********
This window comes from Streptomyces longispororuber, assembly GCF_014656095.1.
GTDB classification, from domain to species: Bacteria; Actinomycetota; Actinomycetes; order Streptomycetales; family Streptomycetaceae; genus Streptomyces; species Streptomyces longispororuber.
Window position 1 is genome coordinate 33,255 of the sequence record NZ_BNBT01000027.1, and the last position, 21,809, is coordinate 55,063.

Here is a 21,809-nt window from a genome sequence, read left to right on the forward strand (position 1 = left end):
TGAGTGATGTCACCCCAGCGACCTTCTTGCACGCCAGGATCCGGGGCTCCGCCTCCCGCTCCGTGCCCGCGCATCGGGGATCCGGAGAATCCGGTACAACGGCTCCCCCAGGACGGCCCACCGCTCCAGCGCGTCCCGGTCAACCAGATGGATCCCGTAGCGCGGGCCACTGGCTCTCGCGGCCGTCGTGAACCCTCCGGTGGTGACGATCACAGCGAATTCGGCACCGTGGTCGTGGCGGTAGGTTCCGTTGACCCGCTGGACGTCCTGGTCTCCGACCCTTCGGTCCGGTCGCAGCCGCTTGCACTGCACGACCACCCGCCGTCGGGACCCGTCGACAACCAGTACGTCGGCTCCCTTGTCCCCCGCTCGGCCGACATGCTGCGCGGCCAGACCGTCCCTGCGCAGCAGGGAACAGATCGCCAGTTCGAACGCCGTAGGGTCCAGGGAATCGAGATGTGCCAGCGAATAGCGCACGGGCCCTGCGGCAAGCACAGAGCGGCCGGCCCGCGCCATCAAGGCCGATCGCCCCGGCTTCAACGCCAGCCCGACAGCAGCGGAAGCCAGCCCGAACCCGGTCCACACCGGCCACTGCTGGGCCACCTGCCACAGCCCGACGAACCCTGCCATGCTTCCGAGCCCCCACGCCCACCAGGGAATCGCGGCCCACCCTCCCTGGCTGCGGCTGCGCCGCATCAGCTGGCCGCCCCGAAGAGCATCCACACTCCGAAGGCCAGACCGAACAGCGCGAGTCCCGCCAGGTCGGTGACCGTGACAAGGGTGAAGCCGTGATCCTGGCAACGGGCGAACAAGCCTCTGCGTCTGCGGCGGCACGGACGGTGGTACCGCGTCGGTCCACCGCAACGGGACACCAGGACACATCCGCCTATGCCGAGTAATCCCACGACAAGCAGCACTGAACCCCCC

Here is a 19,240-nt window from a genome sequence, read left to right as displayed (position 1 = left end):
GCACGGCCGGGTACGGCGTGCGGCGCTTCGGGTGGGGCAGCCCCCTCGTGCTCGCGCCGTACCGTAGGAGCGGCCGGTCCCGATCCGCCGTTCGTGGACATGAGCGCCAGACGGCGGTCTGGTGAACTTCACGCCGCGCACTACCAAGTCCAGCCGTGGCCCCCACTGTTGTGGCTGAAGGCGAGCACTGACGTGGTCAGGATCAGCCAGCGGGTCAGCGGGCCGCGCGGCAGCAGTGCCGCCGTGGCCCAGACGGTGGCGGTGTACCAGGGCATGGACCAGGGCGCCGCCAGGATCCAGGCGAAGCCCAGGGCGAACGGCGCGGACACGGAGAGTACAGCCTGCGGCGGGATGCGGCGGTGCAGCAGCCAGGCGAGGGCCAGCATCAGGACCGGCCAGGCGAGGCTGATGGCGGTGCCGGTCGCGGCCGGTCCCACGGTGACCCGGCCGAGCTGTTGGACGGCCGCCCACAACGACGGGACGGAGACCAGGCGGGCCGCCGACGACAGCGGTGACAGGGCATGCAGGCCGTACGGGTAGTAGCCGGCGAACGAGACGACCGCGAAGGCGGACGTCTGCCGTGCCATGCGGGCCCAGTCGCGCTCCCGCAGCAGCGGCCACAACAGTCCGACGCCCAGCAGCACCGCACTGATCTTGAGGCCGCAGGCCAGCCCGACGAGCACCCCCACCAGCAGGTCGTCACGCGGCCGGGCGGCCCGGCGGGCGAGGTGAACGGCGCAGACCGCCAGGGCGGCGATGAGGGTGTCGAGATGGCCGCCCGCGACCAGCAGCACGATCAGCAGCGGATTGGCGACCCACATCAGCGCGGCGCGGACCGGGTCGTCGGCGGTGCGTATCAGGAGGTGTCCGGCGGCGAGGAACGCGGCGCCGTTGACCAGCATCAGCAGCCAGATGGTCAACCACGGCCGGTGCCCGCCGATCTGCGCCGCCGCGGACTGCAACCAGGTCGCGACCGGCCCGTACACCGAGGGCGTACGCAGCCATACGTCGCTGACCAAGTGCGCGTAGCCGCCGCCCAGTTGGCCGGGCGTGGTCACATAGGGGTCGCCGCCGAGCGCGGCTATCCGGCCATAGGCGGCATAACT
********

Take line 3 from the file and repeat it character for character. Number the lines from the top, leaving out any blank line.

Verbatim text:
Window position 1 is genome coordinate 33,255 of the sequence record NZ_BNBT01000027.1, and the last position, 21,809, is coordinate 55,063.